Scientific Name: Varanus varius
Size: Total Length up to 2 m
What does it look like?
The Lace Monitor is a moderately robust goanna with long, laterally compressed tail that extends to a thin, ‘whip-like’ end. It is generally bluish-black above with numerous various-sized, creamish-yellow spots arranged in transverse bands, becoming less intense with age and almost absent in older adults. The snout and chin have yellow and black barring. In sub-humid parts of range, occasional individuals have colour pattern of wide yellow-and-black banding, known as Bell’s phase.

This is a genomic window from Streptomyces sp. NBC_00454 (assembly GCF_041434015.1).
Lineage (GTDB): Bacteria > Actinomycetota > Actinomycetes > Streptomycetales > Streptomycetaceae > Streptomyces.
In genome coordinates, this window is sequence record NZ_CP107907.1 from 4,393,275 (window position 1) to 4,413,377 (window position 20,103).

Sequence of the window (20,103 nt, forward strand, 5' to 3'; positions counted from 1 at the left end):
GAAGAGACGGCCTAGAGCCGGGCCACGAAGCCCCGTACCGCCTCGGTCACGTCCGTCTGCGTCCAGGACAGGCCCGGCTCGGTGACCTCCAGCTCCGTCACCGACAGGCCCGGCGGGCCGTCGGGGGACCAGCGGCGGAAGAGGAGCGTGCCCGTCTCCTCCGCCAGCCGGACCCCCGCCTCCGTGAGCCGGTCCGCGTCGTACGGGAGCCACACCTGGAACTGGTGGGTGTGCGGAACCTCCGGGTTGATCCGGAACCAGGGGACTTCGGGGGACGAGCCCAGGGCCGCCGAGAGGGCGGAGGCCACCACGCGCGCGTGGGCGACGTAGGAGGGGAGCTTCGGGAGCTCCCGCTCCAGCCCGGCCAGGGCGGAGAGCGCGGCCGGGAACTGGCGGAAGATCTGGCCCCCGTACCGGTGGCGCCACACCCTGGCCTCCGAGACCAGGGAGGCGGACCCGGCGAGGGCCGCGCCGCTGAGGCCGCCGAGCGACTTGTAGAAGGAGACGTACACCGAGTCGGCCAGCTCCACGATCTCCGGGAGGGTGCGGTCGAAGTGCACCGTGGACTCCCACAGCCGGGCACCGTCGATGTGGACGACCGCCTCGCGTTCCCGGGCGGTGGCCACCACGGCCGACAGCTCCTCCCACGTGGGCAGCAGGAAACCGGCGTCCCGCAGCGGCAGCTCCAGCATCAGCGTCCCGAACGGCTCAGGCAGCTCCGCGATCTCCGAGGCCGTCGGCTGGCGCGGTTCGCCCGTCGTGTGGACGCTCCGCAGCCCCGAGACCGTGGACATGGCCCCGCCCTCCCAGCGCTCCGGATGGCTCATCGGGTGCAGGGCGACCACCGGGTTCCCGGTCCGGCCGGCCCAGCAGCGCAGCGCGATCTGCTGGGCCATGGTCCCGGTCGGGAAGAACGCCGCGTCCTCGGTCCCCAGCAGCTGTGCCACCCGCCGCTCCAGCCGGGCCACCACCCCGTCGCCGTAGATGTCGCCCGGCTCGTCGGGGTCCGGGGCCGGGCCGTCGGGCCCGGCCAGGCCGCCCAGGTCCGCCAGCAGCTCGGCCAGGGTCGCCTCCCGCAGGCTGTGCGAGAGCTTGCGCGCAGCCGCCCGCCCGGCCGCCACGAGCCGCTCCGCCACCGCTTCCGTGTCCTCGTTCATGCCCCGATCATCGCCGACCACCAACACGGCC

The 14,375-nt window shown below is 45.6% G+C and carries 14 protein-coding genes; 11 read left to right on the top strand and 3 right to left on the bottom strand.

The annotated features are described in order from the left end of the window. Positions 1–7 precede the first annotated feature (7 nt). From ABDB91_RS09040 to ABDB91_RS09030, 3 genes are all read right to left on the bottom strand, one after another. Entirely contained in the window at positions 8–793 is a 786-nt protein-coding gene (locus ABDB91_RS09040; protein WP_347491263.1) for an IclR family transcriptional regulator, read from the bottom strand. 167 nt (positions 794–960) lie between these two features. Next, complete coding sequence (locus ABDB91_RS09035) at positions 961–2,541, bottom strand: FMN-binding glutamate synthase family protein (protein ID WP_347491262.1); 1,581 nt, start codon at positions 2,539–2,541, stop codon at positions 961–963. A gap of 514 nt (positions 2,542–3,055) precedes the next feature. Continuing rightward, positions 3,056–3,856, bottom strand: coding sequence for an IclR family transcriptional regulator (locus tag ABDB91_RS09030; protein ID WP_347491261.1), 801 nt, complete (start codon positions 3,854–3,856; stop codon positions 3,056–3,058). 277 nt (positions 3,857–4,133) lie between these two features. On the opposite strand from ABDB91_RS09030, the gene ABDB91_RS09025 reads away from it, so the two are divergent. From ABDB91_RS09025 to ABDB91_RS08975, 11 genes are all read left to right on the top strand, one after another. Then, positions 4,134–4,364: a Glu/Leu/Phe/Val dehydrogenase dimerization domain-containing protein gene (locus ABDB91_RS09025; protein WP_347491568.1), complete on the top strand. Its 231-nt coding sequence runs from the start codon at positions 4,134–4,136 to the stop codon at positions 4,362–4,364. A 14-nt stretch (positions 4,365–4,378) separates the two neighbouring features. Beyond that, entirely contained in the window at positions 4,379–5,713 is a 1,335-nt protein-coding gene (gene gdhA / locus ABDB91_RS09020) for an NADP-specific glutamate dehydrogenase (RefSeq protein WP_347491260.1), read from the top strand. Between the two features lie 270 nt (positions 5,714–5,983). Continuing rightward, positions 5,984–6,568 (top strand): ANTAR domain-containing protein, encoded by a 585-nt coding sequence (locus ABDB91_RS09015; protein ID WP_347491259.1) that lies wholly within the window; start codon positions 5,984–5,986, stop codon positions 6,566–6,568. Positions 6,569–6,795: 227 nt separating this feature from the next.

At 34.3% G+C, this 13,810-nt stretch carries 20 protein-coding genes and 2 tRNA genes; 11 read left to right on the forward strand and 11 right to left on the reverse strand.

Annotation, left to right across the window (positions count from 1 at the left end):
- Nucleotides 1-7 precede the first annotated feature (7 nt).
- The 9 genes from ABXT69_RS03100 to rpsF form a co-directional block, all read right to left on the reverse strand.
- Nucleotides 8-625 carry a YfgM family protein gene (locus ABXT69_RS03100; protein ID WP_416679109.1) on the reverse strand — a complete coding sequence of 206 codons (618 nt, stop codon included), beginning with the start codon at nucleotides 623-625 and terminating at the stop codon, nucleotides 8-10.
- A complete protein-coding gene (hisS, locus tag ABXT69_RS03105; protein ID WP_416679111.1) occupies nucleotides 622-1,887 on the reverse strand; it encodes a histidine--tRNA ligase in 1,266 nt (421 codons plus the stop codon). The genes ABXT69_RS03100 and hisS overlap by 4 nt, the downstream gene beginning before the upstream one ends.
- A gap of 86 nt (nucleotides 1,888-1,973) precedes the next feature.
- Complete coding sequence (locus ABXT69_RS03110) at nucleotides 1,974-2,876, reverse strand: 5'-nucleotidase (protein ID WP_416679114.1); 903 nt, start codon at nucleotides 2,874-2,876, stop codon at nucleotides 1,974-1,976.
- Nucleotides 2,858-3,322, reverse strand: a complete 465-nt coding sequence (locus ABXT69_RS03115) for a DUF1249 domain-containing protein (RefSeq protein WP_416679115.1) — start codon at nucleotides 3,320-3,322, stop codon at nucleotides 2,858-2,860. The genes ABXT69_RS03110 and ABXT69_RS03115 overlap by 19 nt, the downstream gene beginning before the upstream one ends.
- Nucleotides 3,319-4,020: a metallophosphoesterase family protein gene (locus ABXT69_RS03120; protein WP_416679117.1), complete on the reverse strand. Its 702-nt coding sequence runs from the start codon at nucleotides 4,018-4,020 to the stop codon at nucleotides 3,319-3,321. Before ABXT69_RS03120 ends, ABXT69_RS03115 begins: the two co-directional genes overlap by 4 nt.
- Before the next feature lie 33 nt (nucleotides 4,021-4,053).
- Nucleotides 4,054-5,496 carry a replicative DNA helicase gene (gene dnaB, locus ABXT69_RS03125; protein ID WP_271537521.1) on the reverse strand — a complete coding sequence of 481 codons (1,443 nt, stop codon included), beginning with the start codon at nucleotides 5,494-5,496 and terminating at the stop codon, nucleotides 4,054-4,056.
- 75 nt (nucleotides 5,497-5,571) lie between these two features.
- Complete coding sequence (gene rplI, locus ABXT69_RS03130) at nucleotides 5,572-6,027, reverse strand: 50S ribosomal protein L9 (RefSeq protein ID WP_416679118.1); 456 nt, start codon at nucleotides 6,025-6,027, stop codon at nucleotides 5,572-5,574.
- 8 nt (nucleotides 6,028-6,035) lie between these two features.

Where is it found?
Lace Monitors occur within eastern Australia from southern Cape York Peninsula and eastern Qld, through central and south-eastern NSW, and eastern and northern Vic, to south-eastern SA.
What are its habitats & habits?
The Lace Monitor, or Tree Goanna, is found in coastal rainforests, forests, woodlands and inland ranges, where it is largely arboreal, but often forages on the ground for food, which includes carrion, mammals, birds (including eggs), reptiles, invertebrates and frogs. Famels are oviparous, laying around 8 parchment-shelled eggs in termite nests.
This species features in my book A Naturalist’s Guide to the Reptiles of Australia